On Thursday, September 9, 2021, President Biden announced sweeping mitigation measures aimed at addressing the Novel Coronavirus disease (“COVID-19”). Among other things, President Biden’s plan includes imposing requirements on certain employers vis-à-vis their employees. Specifically, the Department of Labor (“DOL”) has been tasked with promulgating an Emergency Rule that will require employers of a particular size to either mandate employee vaccination or impose regular testing requirements.  


Although neither the proposed Emergency Rule nor regulatory guidance has been issued yet, the following details about employer obligations have been disclosed:


  • Federal employees are required to be vaccinated, with exceptions only as required by law (i.e., reasonable accommodations for employees with disabilities and sincerely held religious beliefs).


  • Federal contractors and any subcontractors (at any tier) will be required to comply with all COVID-19 federal guidance and protocols at any workplace location in which they are working in or in connection with a Federal Government contract. This will likely include mask mandates and vaccination requirements, but the details of such guidance will be issued on or before September 24, 2021. However, any State law or municipal ordinances with more stringent protocols must continue to be observed.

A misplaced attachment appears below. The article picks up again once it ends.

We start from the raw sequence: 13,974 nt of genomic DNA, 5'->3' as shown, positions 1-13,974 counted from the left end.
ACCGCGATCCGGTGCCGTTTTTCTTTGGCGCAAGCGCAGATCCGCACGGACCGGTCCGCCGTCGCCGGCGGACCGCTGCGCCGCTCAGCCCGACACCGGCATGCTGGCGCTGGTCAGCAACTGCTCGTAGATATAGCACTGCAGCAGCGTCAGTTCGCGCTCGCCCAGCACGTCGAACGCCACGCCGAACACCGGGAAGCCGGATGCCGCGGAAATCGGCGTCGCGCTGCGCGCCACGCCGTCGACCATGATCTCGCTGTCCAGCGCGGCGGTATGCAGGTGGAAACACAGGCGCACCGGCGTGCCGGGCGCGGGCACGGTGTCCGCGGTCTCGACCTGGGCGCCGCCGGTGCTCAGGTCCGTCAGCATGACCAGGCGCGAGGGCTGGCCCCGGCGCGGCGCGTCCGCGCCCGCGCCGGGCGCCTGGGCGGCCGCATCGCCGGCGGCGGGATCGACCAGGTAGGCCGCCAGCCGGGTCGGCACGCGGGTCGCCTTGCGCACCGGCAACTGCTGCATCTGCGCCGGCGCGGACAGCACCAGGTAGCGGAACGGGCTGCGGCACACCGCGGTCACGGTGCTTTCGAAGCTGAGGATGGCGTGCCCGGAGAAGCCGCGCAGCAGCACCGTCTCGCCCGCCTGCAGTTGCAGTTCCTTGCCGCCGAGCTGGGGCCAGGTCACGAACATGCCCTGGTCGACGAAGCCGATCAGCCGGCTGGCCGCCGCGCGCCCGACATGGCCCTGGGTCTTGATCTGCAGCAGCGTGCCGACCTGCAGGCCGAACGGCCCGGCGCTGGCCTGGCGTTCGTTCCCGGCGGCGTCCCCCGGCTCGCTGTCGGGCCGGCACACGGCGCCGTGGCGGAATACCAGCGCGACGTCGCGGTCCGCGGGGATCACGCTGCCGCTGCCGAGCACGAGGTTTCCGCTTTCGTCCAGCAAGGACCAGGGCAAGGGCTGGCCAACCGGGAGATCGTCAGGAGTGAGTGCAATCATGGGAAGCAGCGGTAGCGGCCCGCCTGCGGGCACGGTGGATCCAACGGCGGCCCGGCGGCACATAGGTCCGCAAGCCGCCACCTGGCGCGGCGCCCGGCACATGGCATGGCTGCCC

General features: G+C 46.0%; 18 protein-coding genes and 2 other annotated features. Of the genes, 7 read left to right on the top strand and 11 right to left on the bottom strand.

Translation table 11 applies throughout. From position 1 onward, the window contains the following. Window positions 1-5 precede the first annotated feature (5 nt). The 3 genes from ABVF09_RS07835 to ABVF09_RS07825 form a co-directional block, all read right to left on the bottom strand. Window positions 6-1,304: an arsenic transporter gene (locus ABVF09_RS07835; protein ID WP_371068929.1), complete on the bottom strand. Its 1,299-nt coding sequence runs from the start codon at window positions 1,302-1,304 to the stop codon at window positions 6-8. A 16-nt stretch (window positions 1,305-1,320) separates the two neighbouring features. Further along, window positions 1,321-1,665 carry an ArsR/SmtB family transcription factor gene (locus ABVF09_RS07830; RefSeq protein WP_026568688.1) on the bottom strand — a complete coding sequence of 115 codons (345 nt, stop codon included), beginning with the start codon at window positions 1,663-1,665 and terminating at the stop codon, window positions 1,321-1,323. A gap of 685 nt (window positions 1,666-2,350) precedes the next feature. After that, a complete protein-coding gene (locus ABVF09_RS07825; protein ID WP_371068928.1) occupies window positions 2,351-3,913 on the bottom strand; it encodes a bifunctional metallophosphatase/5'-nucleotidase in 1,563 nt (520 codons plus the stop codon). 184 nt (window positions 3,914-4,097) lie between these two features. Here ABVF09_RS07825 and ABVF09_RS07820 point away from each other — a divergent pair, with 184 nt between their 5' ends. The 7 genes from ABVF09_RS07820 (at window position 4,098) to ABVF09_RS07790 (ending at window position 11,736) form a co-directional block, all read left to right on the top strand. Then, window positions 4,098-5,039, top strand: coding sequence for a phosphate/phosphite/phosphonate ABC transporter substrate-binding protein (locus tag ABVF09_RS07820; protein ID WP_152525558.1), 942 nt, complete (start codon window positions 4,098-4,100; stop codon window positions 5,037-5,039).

• Workers in most health care facilities that receive federal funds (e.g., Medicare and Medicaid reimbursement) must be vaccinated.


  • Private sector businesses that employ 100 or more workers must mandate as a condition of employment either vaccination or weekly testing. Failure to implement such work requirements will result in federal fines.  


Though the Biden administration has issued Executive Orders and orally presented a summary of the aforementioned mitigation measures, there are several unanswered questions, such as:


  • Do these changes require collective bargaining (for those employers in a unionized workplace)? Federal unions have already indicated that they expect the impending changes to be subject to bargaining.  


  • Will State and local public employers be subject to any requirements, either because of their receipt of federal funds (if applicable) or for other reasons? The fact that the DOL’s Occupational Safety and Health Administration (“OSHA”) is developing the Emergency Rule portends the inapplicability to non-federal public employers (OSHA generally does not regulate State and local employers), but that remains to be seen. Even if the requirements are not applicable to non-federal public employers, the forthcoming Rule will nevertheless provide critical guidance for voluntary implementation on the State and local level.


  • Are any of the costs associated with these requirements (i.e., vaccination, testing, and paid leave for testing and side effects) going to be subsidized by the federal government?    


We are continuing to monitor the situation closely and will provide updated information upon the issuance of federal guidance. We would be happy to help you navigate preparing a policy that addresses each of these issues, as they may be applicable to your operations. Please do not hesitate to reach out to the Weiss Serota Labor & Employment Division with any questions or concerns.


The information contained in this document does not constitute legal advice.4


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